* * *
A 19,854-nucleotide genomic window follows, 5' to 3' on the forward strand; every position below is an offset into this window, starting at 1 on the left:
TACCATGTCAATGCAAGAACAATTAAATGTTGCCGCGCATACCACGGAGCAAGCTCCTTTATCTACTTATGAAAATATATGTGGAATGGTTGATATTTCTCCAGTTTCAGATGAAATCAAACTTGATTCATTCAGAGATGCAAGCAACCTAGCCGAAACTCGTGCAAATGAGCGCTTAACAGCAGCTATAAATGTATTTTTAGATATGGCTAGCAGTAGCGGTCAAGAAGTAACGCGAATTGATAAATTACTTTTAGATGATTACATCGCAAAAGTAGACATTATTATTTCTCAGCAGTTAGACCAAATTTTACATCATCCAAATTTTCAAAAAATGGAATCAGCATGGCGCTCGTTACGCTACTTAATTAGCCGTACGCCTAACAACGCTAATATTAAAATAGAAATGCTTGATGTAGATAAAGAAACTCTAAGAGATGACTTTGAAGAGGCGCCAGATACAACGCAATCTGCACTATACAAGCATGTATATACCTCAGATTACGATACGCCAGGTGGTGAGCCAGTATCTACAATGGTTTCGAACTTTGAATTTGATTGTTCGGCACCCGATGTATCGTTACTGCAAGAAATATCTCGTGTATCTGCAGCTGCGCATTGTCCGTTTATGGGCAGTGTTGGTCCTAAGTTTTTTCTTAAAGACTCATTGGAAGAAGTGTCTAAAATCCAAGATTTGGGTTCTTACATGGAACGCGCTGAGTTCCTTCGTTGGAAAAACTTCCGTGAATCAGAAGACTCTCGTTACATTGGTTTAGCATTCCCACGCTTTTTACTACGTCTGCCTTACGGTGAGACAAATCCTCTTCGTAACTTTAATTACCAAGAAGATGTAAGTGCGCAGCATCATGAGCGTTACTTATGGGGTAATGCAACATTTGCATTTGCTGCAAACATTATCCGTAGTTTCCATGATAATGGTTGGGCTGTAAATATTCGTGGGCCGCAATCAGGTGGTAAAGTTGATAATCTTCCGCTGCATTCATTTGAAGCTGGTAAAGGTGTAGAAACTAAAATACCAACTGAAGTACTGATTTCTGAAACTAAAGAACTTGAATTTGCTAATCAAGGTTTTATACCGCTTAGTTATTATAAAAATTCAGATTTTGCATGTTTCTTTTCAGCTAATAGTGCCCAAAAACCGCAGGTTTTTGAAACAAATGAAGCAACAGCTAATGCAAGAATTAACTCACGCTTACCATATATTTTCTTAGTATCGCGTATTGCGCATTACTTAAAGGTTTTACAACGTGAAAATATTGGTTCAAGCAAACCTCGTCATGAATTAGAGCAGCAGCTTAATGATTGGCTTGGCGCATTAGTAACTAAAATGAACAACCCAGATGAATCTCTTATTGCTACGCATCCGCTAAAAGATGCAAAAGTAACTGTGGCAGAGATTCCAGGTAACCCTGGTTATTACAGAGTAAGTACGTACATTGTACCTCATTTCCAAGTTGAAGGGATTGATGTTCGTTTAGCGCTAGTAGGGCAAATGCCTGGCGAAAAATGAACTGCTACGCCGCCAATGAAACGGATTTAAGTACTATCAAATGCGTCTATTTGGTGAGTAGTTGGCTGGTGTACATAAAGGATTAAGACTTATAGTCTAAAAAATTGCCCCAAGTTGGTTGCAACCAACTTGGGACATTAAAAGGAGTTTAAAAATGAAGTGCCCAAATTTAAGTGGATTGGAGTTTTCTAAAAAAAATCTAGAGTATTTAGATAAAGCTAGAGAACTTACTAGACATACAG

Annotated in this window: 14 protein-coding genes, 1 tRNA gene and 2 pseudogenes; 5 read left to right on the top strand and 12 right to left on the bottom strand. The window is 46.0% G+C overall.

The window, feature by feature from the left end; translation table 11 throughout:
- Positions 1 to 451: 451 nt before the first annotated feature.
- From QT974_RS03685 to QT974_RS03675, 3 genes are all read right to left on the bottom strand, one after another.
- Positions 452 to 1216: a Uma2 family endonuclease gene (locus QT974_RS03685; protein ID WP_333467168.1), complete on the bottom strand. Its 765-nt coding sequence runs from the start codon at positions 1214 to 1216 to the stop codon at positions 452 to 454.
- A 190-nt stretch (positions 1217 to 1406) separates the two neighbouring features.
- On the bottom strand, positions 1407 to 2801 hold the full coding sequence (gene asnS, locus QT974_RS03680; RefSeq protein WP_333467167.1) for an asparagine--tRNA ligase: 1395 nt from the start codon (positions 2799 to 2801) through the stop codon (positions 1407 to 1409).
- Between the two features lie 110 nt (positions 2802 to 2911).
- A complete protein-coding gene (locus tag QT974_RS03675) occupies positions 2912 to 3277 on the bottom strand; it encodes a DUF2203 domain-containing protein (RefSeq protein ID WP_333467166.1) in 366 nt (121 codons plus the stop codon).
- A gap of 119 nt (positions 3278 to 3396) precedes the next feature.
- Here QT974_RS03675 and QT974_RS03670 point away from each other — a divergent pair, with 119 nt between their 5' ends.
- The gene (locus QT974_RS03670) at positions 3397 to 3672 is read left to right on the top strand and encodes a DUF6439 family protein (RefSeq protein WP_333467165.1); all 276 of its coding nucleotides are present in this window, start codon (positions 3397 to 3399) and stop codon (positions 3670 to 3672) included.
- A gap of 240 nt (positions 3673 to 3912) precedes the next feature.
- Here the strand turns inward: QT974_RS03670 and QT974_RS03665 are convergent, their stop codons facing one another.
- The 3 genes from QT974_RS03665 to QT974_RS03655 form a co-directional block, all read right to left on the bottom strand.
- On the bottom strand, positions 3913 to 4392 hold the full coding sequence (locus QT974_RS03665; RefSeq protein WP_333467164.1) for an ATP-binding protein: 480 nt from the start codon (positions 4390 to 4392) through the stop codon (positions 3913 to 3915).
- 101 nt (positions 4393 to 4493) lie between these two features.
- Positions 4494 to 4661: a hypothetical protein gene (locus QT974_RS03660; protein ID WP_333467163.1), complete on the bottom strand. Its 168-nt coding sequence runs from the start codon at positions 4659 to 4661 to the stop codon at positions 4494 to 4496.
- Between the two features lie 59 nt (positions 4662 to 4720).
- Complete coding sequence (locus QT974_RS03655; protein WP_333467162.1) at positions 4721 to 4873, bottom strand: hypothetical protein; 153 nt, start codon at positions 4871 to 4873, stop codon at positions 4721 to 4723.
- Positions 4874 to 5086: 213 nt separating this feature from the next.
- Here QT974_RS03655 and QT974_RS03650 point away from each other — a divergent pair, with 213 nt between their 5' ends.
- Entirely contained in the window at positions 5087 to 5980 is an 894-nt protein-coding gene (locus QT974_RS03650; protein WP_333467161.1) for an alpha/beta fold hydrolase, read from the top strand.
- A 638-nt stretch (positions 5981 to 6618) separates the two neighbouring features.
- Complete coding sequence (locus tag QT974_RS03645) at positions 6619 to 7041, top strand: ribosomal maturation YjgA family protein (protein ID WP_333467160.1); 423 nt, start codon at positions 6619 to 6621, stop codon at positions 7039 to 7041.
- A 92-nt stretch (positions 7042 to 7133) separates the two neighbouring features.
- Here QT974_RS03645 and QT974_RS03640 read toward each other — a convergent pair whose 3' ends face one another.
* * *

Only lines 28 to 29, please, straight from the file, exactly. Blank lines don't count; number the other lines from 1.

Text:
- A 92-nt stretch (positions 7042 to 7133) separates the two neighbouring features.
- Here QT974_RS03645 and QT974_RS03640 read toward each other — a convergent pair whose 3' ends face one another.